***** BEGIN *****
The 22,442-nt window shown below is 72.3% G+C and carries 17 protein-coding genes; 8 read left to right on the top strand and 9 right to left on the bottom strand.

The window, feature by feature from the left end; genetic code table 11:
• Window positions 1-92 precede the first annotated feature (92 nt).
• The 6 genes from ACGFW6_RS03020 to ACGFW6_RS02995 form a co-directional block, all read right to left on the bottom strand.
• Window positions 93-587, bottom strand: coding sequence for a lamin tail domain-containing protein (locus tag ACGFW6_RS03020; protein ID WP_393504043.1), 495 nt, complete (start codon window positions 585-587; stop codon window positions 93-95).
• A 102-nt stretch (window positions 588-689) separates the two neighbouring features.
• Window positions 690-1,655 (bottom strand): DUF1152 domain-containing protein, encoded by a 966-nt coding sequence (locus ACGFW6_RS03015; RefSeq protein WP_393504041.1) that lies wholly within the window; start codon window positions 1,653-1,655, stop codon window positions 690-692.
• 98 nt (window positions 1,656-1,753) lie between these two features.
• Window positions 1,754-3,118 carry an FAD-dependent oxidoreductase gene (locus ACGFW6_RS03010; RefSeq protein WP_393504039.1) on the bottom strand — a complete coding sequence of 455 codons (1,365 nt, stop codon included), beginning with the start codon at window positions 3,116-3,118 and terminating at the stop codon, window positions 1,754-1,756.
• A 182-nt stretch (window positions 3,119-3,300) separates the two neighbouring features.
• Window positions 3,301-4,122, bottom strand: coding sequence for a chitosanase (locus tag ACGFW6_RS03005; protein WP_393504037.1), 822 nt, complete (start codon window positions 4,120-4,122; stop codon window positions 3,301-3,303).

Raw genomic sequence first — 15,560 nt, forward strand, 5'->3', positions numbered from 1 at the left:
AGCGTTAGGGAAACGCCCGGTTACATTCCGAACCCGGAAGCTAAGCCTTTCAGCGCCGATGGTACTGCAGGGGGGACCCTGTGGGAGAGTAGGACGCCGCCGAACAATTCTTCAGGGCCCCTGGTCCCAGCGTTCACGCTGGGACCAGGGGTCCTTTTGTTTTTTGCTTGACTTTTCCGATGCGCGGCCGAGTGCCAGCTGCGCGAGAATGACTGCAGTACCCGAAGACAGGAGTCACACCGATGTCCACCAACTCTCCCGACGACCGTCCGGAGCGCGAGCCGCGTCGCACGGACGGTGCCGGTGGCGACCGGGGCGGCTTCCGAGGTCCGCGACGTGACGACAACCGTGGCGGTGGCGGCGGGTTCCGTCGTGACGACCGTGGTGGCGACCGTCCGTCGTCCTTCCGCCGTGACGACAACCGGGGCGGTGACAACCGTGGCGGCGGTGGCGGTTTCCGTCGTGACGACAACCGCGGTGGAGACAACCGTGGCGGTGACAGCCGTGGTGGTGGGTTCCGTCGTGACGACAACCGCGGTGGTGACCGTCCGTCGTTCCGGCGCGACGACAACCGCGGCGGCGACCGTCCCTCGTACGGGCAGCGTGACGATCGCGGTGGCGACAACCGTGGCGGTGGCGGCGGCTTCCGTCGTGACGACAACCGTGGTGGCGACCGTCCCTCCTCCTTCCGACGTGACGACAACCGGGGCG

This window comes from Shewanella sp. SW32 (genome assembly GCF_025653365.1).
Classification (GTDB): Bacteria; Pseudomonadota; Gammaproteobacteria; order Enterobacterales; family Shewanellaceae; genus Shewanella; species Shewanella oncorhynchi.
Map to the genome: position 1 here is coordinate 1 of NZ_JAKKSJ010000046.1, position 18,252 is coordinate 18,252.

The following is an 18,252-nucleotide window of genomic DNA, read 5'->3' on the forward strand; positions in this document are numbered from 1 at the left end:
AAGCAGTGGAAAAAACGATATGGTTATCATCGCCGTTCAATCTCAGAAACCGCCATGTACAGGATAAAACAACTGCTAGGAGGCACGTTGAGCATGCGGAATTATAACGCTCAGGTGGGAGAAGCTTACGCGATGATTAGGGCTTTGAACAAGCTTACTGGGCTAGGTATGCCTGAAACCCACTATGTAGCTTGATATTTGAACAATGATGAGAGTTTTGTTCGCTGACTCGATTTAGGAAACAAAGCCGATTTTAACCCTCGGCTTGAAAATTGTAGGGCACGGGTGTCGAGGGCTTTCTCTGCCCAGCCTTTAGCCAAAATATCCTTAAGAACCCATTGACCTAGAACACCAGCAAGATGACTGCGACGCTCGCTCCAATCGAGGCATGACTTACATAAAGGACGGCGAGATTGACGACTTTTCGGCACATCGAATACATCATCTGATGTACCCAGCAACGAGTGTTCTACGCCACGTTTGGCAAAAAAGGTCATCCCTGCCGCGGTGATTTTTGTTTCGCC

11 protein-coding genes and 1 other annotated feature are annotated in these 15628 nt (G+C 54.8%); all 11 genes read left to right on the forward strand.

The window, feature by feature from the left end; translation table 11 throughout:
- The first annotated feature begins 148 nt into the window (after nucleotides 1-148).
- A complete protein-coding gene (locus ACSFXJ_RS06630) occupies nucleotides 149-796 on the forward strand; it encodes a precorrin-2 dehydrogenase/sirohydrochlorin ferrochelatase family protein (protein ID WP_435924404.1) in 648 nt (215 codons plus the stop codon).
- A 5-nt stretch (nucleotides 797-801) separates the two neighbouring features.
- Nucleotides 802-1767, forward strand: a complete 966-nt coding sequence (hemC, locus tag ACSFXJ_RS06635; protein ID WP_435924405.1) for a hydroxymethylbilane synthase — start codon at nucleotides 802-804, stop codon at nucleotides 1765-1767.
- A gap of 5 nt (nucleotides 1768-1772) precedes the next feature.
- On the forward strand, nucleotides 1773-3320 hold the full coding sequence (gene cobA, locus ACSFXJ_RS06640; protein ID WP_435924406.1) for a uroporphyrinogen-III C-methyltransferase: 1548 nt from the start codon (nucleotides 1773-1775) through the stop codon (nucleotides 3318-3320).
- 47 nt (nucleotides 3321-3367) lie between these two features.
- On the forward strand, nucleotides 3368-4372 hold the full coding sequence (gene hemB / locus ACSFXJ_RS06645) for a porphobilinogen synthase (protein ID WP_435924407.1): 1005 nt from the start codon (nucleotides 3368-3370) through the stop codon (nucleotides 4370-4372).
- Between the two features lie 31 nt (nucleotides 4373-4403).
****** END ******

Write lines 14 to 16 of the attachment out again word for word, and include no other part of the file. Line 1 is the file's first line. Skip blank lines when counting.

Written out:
This window comes from Shewanella sp. SW32 (genome assembly GCF_025653365.1).
Classification (GTDB): Bacteria; Pseudomonadota; Gammaproteobacteria; order Enterobacterales; family Shewanellaceae; genus Shewanella; species Shewanella oncorhynchi.
Map to the genome: position 1 here is coordinate 1 of NZ_JAKKSJ010000046.1, position 18,252 is coordinate 18,252.